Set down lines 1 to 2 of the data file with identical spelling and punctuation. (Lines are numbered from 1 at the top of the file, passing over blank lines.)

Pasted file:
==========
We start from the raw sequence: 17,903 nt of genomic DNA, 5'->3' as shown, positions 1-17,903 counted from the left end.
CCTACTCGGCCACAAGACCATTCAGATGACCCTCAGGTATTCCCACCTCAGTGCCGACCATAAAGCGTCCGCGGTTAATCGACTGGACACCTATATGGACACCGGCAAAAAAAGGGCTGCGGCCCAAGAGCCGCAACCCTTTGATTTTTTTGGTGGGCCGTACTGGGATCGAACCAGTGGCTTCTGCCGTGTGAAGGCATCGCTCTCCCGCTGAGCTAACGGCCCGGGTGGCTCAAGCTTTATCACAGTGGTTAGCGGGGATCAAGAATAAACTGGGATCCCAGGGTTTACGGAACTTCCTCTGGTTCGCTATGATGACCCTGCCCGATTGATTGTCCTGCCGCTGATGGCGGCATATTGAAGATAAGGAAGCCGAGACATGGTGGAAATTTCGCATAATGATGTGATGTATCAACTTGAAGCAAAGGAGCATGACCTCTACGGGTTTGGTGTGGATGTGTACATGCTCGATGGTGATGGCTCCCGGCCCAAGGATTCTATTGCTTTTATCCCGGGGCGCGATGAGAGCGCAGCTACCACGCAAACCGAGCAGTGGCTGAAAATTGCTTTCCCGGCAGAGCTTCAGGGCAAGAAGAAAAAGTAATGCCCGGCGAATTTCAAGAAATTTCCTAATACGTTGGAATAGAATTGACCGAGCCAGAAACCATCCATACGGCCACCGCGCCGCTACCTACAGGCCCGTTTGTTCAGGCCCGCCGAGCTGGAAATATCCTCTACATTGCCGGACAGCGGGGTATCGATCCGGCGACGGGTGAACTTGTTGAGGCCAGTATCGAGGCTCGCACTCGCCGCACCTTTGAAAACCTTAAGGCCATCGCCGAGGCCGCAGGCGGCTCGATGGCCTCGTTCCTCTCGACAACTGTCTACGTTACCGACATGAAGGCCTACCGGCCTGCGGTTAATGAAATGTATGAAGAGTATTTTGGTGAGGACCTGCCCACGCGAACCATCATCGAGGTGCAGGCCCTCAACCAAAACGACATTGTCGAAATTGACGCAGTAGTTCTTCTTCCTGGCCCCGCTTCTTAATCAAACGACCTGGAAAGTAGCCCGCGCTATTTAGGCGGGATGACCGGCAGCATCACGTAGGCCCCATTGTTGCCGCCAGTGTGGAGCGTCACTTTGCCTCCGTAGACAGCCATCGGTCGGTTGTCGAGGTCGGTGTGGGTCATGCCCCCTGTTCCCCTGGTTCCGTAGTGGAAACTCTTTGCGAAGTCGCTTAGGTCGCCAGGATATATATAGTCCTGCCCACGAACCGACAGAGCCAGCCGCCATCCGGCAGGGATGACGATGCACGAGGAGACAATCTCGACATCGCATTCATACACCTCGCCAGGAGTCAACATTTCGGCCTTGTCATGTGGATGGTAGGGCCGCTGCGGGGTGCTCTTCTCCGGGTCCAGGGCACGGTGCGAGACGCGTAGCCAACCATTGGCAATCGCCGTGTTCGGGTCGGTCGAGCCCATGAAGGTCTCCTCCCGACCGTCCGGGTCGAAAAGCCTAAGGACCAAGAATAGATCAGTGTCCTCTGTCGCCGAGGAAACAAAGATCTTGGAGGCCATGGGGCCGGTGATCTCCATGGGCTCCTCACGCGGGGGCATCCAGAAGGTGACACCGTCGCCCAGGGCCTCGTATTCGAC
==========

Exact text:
We start from the raw sequence: 17,903 nt of genomic DNA, 5'->3' as shown, positions 1-17,903 counted from the left end.
CCTACTCGGCCACAAGACCATTCAGATGACCCTCAGGTATTCCCACCTCAGTGCCGACCATAAAGCGTCCGCGGTTAATCGACTGGACACCTATATGGACACCGGCAAAAAAAGGGCTGCGGCCCAAGAGCCGCAACCCTTTGATTTTTTTGGTGGGCCGTACTGGGATCGAACCAGTGGCTTCTGCCGTGTGAAGGCATCGCTCTCCCGCTGAGCTAACGGCCCGGGTGGCTCAAGCTTTATCACAGTGGTTAGCGGGGATCAAGAATAAACTGGGATCCCAGGGTTTACGGAACTTCCTCTGGTTCGCTATGATGACCCTGCCCGATTGATTGTCCTGCCGCTGATGGCGGCATATTGAAGATAAGGAAGCCGAGACATGGTGGAAATTTCGCATAATGATGTGATGTATCAACTTGAAGCAAAGGAGCATGACCTCTACGGGTTTGGTGTGGATGTGTACATGCTCGATGGTGATGGCTCCCGGCCCAAGGATTCTATTGCTTTTATCCCGGGGCGCGATGAGAGCGCAGCTACCACGCAAACCGAGCAGTGGCTGAAAATTGCTTTCCCGGCAGAGCTTCAGGGCAAGAAGAAAAAGTAATGCCCGGCGAATTTCAAGAAATTTCCTAATACGTTGGAATAGAATTGACCGAGCCAGAAACCATCCATACGGCCACCGCGCCGCTACCTACAGGCCCGTTTGTTCAGGCCCGCCGAGCTGGAAATATCCTCTACATTGCCGGACAGCGGGGTATCGATCCGGCGACGGGTGAACTTGTTGAGGCCAGTATCGAGGCTCGCACTCGCCGCACCTTTGAAAACCTTAAGGCCATCGCCGAGGCCGCAGGCGGCTCGATGGCCTCGTTCCTCTCGACAACTGTCTACGTTACCGACATGAAGGCCTACCGGCCTGCGGTTAATGAAATGTATGAAGAGTATTTTGGTGAGGACCTGCCCACGCGAACCATCATCGAGGTGCAGGCCCTCAACCAAAACGACATTGTCGAAATTGACGCAGTAGTTCTTCTTCCTGGCCCCGCTTCTTAATCAAACGACCTGGAAAGTAGCCCGCGCTATTTAGGCGGGATGACCGGCAGCATCACGTAGGCCCCATTGTTGCCGCCAGTGTGGAGCGTCACTTTGCCTCCGTAGACAGCCATCGGTCGGTTGTCGAGGTCGGTGTGGGTCATGCCCCCTGTTCCCCTGGTTCCGTAGTGGAAACTCTTTGCGAAGTCGCTTAGGTCGCCAGGATATATATAGTCCTGCCCACGAACCGACAGAGCCAGCCGCCATCCGGCAGGGATGACGATGCACGAGGAGACAATCTCGACATCGCATTCATACACCTCGCCAGGAGTCAACATTTCGGCCTTGTCATGTGGATGGTAGGGCCGCTGCGGGGTGCTCTTCTCCGGGTCCAGGGCACGGTGCGAGACGCGTAGCCAACCATTGGCAATCGCCGTGTTCGGGTCGGTCGAGCCCATGAAGGTCTCCTCCCGACCGTCCGGGTCGAAAAGCCTAAGGACCAAGAATAGATCAGTGTCCTCTGTCGCCGAGGAAACAAAGATCTTGGAGGCCATGGGGCCGGTGATCTCCATGGGCTCCTCACGCGGGGGCATCCAGAAGGTGACACCGTCGCCCAGGGCCTCGTATTCGAC